Maybe City Lights is renewing its commitment to poetry with its new Spotlight series. Like the old Pocket Poet books, they’ve got a slip-it-in-your-hip-pocket feel, with a distinct design that jumps out & announces itself. Do I also detect a commitment—maybe?—to renewing SF as a poetry vortex? Spotlight has books by Norma Cole, Andrew Joron, and now Cedar Sigo. Cedar’s book feels like it couldn’t have been written in any other city. Not just place names, but the open field form, tributes to earlier poets, mix of history, mystery, and camp that evoke the 1950s Maidens. Villon, John Weiners, Joan Crawford, Chester Hymes, Jack Spicer, alert & well, walk these pages. You feel the SF fog crawl under your collar. At least two of the poems—in prose form—are poetics essays if you slant the page a bit—in the spirit of Spicer & Duncan. Cedar, “born in 1978 on the Suquamish Indian Reservation in Washington State” brings in some good wry Native observations (like the photo I saw of him hugging a cigar store Indian), and a dose of street language, totally refreshing. In that way not at all like the hieratic Duncan.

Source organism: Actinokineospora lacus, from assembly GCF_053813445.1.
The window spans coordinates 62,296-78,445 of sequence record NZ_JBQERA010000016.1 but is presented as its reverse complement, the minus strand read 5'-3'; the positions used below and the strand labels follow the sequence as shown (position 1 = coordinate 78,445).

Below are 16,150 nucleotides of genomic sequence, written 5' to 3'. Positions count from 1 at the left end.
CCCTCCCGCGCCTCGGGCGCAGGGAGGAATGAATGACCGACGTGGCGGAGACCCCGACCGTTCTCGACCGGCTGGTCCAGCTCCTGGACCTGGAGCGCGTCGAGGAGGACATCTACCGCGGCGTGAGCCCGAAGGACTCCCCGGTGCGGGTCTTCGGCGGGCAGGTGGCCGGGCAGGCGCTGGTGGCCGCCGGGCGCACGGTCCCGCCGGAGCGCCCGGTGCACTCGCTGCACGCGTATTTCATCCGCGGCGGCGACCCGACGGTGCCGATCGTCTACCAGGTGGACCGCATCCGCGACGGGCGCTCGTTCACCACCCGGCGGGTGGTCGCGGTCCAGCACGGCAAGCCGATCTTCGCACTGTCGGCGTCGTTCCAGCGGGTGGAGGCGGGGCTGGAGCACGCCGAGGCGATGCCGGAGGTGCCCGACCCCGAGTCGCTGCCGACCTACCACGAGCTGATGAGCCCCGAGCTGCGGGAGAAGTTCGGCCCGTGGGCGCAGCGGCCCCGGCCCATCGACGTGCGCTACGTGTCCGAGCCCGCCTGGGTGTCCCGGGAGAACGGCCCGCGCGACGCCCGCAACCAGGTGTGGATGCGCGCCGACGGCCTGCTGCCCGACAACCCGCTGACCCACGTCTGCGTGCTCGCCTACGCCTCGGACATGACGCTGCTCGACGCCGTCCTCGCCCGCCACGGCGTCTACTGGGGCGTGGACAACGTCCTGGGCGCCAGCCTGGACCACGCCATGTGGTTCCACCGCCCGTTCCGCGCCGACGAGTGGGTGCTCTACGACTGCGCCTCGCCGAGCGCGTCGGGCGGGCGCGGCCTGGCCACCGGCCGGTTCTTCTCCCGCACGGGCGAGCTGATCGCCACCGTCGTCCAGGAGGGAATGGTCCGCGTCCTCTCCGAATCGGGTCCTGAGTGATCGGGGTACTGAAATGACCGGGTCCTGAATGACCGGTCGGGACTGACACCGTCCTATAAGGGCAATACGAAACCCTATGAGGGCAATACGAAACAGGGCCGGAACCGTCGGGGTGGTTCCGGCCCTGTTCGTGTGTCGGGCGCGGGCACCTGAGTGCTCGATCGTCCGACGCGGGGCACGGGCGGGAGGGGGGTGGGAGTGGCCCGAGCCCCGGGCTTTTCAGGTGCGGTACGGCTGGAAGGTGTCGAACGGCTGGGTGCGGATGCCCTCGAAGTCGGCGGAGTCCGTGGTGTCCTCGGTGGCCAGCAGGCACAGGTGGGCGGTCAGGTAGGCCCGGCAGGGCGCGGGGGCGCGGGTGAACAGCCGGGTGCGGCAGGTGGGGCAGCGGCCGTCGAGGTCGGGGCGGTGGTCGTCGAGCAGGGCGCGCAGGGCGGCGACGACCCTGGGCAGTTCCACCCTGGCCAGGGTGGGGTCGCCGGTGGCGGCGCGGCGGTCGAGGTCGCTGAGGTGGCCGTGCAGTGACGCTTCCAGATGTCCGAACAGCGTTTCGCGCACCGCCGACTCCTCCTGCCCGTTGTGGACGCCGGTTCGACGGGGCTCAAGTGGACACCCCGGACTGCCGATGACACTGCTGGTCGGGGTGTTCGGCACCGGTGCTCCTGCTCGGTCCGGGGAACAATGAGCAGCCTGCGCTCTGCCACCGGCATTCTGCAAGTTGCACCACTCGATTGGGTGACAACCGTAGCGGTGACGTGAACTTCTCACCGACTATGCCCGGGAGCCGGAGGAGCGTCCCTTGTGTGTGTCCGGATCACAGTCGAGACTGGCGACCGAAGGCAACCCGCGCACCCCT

Andrew Schelling‘s recent titles are From the Arapaho Songbook (2011, poetry) and The Oxford Anthology of Bhakti Literature (2011). Bioregion & ecology studies Southern Rocky Mountains, plus books of translation. Recent study is Arapaho, an Algonkian language. A year’s leave from Naropa University Kerouac School to complete current projects, which include “A Possible Bag” (poetry), a volume of essays, and a new book of Sanskrit material.